Seafood is another protein that commands a higher price point because guests perceive it to be an upscale, premium protein. Davidson, North Carolina-based Famous Toastery offers a Lobster Benedict, which features an English muffin, avocado, tomato, poached eggs and lobster. Famous Toastery also offers a lobster omelet and sometimes a lobster quiche. “Most of the time we have it on the menu,” says Robert Maynard, chief executive and founder of the 14-location better-breakfast concept. “We fly in fresh lobster daily.”
Famous Toastery also offers a dish called the New Yorker, which is scrambled eggs, smoked salmon and onions with a choice of hash browns, grits or fruit and toast. Other seafood choices include crab or shrimp, and Maynard says both make great accompaniments for scrambled eggs. North Carolina locations have menued trout, a local favorite. “We have had a lot of success with putting seafood on the menu,” he says. “We continue to try new things. If you are not trying, you’re dying.”
Another way to offer alternative proteins at breakfast is to make other meals available in the morning. At Dallas-based Which Wich Superior Sandwiches, with 400 locations, the Green Eggs and Ham is a popular item at breakfast, but guests order other sandwiches in the morning, too. “Everything is completely customizable,” says Hala Habal, vice president of corporate communications. “Our egg salad is not on the breakfast menu, but it is one of the favorite breakfast items.” Peanut butter and jelly is also big at breakfast.
Plant-based proteins also are gaining as a non-meat alternative. According to the National Restaurant Association’s What’s Hot 2016 Culinary Forecast, protein-rich grains and seeds such as hemp, chia, quinoa and flax were among the top five new trends, with 62 percent of chefs calling it a hot trend.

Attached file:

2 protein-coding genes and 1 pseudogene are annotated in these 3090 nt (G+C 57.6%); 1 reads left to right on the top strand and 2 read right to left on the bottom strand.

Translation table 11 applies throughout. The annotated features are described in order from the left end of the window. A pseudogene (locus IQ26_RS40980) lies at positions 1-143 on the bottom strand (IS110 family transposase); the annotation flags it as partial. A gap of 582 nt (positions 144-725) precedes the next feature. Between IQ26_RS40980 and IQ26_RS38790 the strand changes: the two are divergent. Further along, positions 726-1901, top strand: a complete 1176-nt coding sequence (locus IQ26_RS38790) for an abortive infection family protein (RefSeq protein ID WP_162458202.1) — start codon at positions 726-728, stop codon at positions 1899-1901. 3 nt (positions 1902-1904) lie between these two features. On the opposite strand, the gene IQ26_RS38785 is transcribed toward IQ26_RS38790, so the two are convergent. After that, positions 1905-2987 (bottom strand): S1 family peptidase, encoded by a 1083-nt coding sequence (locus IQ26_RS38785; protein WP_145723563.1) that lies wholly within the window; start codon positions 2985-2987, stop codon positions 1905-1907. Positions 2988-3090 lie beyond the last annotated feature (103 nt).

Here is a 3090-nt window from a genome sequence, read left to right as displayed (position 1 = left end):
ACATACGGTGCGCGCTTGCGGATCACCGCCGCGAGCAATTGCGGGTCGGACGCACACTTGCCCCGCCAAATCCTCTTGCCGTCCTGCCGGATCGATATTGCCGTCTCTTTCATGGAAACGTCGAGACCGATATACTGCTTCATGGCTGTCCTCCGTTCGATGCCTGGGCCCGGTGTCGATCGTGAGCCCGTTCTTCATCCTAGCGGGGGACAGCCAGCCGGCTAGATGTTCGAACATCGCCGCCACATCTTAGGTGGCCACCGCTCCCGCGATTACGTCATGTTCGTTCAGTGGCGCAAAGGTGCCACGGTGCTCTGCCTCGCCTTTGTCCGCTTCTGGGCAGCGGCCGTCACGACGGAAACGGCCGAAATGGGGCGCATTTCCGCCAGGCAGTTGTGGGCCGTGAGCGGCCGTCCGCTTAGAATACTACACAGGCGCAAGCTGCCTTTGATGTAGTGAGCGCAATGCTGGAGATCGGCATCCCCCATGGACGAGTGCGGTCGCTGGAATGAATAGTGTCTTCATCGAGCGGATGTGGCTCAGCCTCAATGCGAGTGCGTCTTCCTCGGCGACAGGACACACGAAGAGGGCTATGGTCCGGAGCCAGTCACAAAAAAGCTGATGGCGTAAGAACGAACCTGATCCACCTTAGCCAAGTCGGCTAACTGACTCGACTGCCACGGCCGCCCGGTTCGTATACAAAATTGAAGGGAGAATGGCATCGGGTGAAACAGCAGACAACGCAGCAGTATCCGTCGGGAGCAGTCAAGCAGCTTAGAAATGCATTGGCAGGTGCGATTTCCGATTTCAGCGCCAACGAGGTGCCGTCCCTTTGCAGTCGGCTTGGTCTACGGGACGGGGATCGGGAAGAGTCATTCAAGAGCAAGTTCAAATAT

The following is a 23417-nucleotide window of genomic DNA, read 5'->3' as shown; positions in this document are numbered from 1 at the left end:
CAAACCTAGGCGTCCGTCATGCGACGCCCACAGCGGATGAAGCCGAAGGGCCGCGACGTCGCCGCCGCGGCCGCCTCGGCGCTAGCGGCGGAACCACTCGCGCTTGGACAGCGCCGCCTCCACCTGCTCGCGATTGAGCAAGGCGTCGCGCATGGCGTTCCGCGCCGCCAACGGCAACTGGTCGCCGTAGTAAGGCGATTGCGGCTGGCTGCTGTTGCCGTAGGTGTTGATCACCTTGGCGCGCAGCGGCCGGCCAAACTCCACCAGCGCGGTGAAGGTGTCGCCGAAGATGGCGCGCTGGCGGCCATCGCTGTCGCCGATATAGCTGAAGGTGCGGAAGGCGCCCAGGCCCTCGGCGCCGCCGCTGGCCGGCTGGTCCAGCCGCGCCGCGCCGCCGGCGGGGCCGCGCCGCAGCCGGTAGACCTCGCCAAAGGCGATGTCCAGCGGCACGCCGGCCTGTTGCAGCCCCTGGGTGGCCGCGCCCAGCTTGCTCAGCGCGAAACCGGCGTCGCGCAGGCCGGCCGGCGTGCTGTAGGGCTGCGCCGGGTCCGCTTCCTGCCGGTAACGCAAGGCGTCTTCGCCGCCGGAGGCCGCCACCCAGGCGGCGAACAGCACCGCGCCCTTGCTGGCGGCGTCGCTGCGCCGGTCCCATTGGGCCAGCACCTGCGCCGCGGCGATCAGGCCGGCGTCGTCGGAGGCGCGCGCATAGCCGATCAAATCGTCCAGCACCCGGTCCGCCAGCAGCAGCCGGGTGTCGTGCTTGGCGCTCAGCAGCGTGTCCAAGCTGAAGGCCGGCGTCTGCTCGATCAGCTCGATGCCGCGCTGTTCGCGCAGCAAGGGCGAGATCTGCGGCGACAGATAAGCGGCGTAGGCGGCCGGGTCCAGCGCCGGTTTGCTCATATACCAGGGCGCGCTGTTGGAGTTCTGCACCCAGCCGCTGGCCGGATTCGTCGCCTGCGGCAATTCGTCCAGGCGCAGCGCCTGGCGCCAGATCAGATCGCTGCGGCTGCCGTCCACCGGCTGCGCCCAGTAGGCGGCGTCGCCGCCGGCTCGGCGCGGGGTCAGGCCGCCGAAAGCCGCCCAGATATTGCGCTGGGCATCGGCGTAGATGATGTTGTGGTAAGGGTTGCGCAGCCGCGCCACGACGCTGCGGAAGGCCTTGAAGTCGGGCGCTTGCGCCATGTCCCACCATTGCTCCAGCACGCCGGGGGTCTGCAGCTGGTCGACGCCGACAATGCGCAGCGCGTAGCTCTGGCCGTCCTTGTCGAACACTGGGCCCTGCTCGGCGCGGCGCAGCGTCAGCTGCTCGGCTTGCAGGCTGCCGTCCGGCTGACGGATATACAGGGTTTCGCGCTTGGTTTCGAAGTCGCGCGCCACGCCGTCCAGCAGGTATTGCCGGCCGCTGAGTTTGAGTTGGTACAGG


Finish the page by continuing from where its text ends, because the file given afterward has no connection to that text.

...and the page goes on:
Phil Wright, corporate chef for Los Altos, California-based Epicurean Group, says corporate clients have healthy smoothies at breakfast. For example, some tech firm employees like to work out in the morning, and when they arrive at the office they want a smoothie with protein powder or flax seed. “You don’t want a Denver omelet and bacon after you get back from a run,” he says. “There is nothing better than a great smoothie bar laid out for them that they can add protein to.”
Plant-based proteins also are gaining in college foodservice. Bucknell University in Lewisburg, Pennsylvania, recently added health bowls to the breakfast offerings. “The health bowls have been one of our largest movers,” says Jay Breeding, director of retail operations for Parkhurst Dining at Bucknell. “The guest feedback was that they want protein but they don’t necessarily want red meat or chicken until later in the day.” Students can build a health bowl with Greek yogurt, açaí, chia seed pudding, coconut milk, nut butters and other good sources of protein.
Last year Parkhurst Dining launched a smoothie program, and that has also been successful. “We always try to make sure there is something interesting and new when the kids come back to school,” Breeding says. “They are away from home and they eat with us every day. We don’t want them to get bored.”